Worldwide, technology has advanced so rapidly such that it has become necessary for an individual to be abreast with the latest happenings in the world of Science and technology.
The desire to be proficient in Science, Technology and Mathematics is currently on the rise amongst the youth in Ghana. This height of interest in science and mathematics has been partially due to the emergence of the National Science and Maths Quiz which has been in existence over two decades. However, this is not the case for the visually impaired student.
Okuapeman Secondary School is a coeducational second cycle school with over 3000 students. It is an all-inclusive school which has a designated section for visually impaired students. This section was introduced in the year 1984 with only two students enrolling.
Both the visually impaired and the sighted students share similar classes, dormitories and activities. However, one major difference that exists is the inability of the visually impaired student to study Science and Math-related courses. This “opportunity” is only available for the sighted. This restriction has significantly handicapped the visually impaired especially those who may have an interest in pursuing Science and technology.
In the Ghanaian Educational System, all secondary high school students are expected to study eight subjects. Four out of which are core subjects: Mathematics, Integrated Science, English and Social Studies. However, the study of Science and Maths has not been possible for these students due to factors such as their inability to compute using calculators, poor perception of colours and challenges with the physical measurement of quantities.
Till date, no system has been thought of to support and enhance these students in learning Science and Mathematics in their school. Knowing that there are many technologies invented to facilitate the learning of Science for the visually impaired student, Ghana as a country is yet to cross that bridge. Upon interacting with some of the teachers and authorities in the school, I noticed that the visually impaired students are currently being introduced to computer software such as Jaws and NVDA that enable them to hear every command they put into their computer.
According to the teachers, using the computers in place of the brailles have rather slowed down the progress of their teaching as there are only two functioning computers for their usage. On the contrary, the visually impaired students believed the use of the braille has rather proven to be a disadvantage to them during their final national examinations that is the West African Senior Secondary Certificate Examination (WASSCE). Having said this, the West African Examination Council (WAEC) is yet to introduce the use of computers during examinations into its module for the visually impaired.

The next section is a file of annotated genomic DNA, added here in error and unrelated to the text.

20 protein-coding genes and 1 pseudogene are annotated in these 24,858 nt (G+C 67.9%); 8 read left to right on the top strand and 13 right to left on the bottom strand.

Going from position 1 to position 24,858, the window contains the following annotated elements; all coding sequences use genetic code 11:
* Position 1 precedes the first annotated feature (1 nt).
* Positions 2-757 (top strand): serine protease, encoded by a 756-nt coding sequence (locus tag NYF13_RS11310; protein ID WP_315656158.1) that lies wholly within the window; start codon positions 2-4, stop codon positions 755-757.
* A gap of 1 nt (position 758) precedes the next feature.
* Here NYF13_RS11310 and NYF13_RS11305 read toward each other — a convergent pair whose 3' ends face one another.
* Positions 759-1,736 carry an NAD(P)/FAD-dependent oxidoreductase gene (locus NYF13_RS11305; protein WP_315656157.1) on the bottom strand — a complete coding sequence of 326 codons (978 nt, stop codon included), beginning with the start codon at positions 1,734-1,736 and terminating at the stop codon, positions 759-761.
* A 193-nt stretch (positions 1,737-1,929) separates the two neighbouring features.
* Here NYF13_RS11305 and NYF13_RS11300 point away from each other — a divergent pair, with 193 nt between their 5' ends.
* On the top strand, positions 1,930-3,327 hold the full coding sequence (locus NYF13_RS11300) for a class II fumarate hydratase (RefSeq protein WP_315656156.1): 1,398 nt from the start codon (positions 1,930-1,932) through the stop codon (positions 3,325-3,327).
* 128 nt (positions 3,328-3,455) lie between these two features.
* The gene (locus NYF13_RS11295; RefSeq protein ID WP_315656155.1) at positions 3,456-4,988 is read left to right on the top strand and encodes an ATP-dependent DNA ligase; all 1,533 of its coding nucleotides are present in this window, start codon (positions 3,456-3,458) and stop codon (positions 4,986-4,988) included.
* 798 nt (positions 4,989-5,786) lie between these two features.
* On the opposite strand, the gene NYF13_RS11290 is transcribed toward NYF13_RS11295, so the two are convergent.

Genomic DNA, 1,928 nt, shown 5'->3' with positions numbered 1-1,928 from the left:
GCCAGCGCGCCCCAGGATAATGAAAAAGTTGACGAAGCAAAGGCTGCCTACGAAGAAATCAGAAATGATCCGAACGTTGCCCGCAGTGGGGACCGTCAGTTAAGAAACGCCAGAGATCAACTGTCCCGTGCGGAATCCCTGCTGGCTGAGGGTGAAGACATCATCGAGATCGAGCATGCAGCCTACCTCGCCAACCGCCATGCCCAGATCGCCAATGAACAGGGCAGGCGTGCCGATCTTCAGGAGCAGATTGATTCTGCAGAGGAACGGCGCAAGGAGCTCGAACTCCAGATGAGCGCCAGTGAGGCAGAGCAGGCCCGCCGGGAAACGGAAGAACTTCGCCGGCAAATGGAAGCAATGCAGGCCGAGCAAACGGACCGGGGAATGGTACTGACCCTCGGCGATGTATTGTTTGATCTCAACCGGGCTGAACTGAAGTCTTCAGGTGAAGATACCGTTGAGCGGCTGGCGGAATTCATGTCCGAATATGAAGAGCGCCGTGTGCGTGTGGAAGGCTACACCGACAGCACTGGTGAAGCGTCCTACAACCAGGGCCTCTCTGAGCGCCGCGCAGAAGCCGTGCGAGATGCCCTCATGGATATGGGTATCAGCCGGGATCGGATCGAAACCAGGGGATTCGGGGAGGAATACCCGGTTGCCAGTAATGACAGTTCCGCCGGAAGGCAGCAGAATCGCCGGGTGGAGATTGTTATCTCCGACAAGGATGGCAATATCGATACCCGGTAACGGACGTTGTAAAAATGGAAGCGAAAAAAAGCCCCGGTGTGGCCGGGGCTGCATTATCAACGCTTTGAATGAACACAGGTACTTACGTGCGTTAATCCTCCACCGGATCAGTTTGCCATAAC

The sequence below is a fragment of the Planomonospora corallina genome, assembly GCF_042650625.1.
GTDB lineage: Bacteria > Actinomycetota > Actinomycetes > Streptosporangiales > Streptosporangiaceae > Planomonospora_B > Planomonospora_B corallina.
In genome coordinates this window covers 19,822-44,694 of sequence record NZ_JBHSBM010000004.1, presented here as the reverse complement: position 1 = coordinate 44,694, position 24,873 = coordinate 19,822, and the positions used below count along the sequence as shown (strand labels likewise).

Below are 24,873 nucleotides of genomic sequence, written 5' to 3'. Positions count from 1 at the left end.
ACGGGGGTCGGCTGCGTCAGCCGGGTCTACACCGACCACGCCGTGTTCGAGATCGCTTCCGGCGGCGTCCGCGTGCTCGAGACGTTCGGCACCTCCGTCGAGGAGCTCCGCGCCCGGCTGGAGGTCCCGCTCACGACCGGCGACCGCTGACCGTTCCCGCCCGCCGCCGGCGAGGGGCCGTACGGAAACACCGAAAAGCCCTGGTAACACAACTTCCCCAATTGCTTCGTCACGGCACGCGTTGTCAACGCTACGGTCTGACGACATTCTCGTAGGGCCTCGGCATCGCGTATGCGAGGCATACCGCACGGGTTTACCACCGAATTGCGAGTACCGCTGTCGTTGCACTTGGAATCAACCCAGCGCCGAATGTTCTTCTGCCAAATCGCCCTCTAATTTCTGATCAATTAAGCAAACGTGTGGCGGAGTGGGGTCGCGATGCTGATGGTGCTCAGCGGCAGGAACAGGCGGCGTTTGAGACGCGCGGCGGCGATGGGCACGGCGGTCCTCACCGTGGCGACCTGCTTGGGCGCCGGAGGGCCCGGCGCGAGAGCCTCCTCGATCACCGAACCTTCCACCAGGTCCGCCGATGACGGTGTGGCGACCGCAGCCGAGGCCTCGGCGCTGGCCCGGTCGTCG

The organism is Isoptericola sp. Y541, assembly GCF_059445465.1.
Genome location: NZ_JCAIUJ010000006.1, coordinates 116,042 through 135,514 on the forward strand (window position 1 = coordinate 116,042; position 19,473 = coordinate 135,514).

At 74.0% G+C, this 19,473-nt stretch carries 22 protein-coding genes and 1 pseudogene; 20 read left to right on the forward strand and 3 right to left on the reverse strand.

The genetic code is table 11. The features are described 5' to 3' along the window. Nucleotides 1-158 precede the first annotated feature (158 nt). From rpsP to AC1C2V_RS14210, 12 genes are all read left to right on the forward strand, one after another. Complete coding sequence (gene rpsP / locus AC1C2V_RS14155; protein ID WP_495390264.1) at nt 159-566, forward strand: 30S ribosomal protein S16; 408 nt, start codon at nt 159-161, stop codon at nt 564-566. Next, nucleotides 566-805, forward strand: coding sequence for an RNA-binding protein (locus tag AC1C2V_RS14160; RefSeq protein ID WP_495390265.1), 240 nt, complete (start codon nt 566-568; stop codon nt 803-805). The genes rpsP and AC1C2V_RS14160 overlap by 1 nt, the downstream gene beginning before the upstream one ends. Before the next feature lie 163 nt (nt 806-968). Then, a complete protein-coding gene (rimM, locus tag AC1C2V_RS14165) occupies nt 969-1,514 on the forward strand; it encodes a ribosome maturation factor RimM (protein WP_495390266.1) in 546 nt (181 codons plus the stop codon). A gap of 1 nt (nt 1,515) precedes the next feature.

According to the Girls’ Prefect for the visually impaired section, she believes that sometimes what they write is not what is transcribed for them. She added that the use of computers would rather make it easier for their scripts to be marked without the use of braillists to transcribe their work for markers to assess: a process which is prone to many errors. With this examination serving as a justification of student’s academic abilities, these students feel greatly disadvantaged as compared to the sighted counterparts.
It is rather unfortunate that the talents that could be nurtured among the visually impaired students are being cut off by a onetime university entrance sitting-examination. For those with interest in Science, no such provision has been put in place to harness this passion. All visually impaired students who wish to pursue Science in future are left with the only option of study which is General Arts. Many of these students have had to give up on their dreams of pursuing the basic or applied sciences. Reasons being the inadequate support systems to facilitate their education and learning.
A second-year student said, “I like the Science and Maths and I always stay behind in class when the sighted students are being taught, only that it is difficult for me to relate to what is being taught without any aids.” The mentality that Science and Math is impossible for the visually impaired here in Ghana is an ideology that needs to be discarded.
As a way of diffusing this mindset about Science, Technology and Mathematics, I took the opportunity to mentor a few of the visually impaired female students. My aim was to first understand their learning methods and strategies used in the absence of facilities that will enhance their learning of Science and Mathematics. I brought on board some ways through which they can further build and enhance their knowledge of Science and Mathematics.
With this visit, I got to appreciate their cognitive power and talents. They could only imagine what the physical world has in store but they cannot behold it. After my talk with the girls, they further appreciated the field of Science, Technology and Mathematics.
With this platform, I call on governmental and non-governmental agencies to look beyond providing brailles for the visually impaired. It is high time we looked into how we can build these talented students up despite their disability in the area of science, technology and mathematics. We may be late to implement this, but it is better late than never. Let’s not fold hands and watch our human resource in the visually impaired go down the drain. We just need to set the foundation right for these young people. The time to act is now.
The writer, Dionne-Marie Daku-Mante, was a student of Wesley Girls’ High School and was a National Science and Maths Quiz semi-finalist in 2019.
Writer’s email: [email protected]